Manitoba NDP tried to keep $9M in untendered contracts under wraps, Tories say
Brian Pallister says information became available after NDP was caught breaking disclosure rules
Manitoba's Progressive Conservatives are accusing the NDP government of trying to keep almost $9 million in untendered flood-protection equipment contracts under wraps.
The Tories' claim is the latest in an ongoing controversy over the NDP's bid to purchase Tiger Dams last year from a businessman with ties to Infrastructure Minister Steve Ashton, who handles the province's flood file.
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Last year, a whistleblower alleged that Ashton's department committed to giving a $5-million untendered contract for the purchase of Tiger Dams.
The only company in Manitoba that sells Tiger Dams is controlled by Winnipeg businessman Peter Ginakes, who has contributed to Ashton's electoral campaigns in previous years.
Under the Financial Administration Act, the government is supposed to disclose all untendered contracts into a public database within 30 days.
However, Pallister said that disclosure was not made until Aug. 28.
Pallister said it was only a result of his party's questions that the government has finally made the information publicly available — after, he said, it was caught breaking disclosure rules.
"It's a failure to shop smart, frankly. It's a failure of common sense. It's a failure to provide value," he told reporters in Winnipeg on Wednesday.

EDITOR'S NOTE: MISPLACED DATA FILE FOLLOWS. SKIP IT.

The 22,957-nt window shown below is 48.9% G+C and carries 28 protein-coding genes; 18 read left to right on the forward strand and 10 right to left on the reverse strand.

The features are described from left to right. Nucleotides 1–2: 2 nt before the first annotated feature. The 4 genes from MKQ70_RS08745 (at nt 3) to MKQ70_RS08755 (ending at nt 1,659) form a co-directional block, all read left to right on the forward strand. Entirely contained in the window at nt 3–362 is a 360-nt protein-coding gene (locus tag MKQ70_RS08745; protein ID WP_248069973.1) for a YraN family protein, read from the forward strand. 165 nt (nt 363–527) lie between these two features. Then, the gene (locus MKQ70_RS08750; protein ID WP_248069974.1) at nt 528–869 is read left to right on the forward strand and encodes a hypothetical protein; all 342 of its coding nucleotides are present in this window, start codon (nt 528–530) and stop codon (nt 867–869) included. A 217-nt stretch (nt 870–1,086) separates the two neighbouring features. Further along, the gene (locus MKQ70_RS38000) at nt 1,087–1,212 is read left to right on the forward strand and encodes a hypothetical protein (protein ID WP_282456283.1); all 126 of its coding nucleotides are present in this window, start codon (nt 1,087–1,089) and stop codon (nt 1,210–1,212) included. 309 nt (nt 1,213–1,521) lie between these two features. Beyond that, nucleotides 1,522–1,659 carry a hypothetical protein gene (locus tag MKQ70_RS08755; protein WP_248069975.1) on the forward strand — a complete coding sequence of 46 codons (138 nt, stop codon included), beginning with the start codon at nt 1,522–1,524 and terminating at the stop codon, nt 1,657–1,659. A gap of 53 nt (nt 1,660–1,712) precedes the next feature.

"You can't assure taxpayers of value if you haven't even tried to solicit competitive bids…. Most importantly, it's a massive failure of transparency."
The Tories added that during the same period, there was one tendered contract that went to another company, Aqua Dams, for $2.5 million in January 2011.
Tories 'nitpicking,' says NDP
Pallister noted that anyone who wants to read about the government's disclosure actually has to go to the Manitoba legislative library, as the information is currently not online.
Chomiak said the government will do a better job of informing Manitobans about untendered contracts.
"In a few weeks we'll be announcing an online system that will provide all this information so it's, again, nitpicking about something in the past," he said.
Manitoba's ombudsman is investigating how the government buys flood-fighting equipment, but the report is not expected until November at the earliest.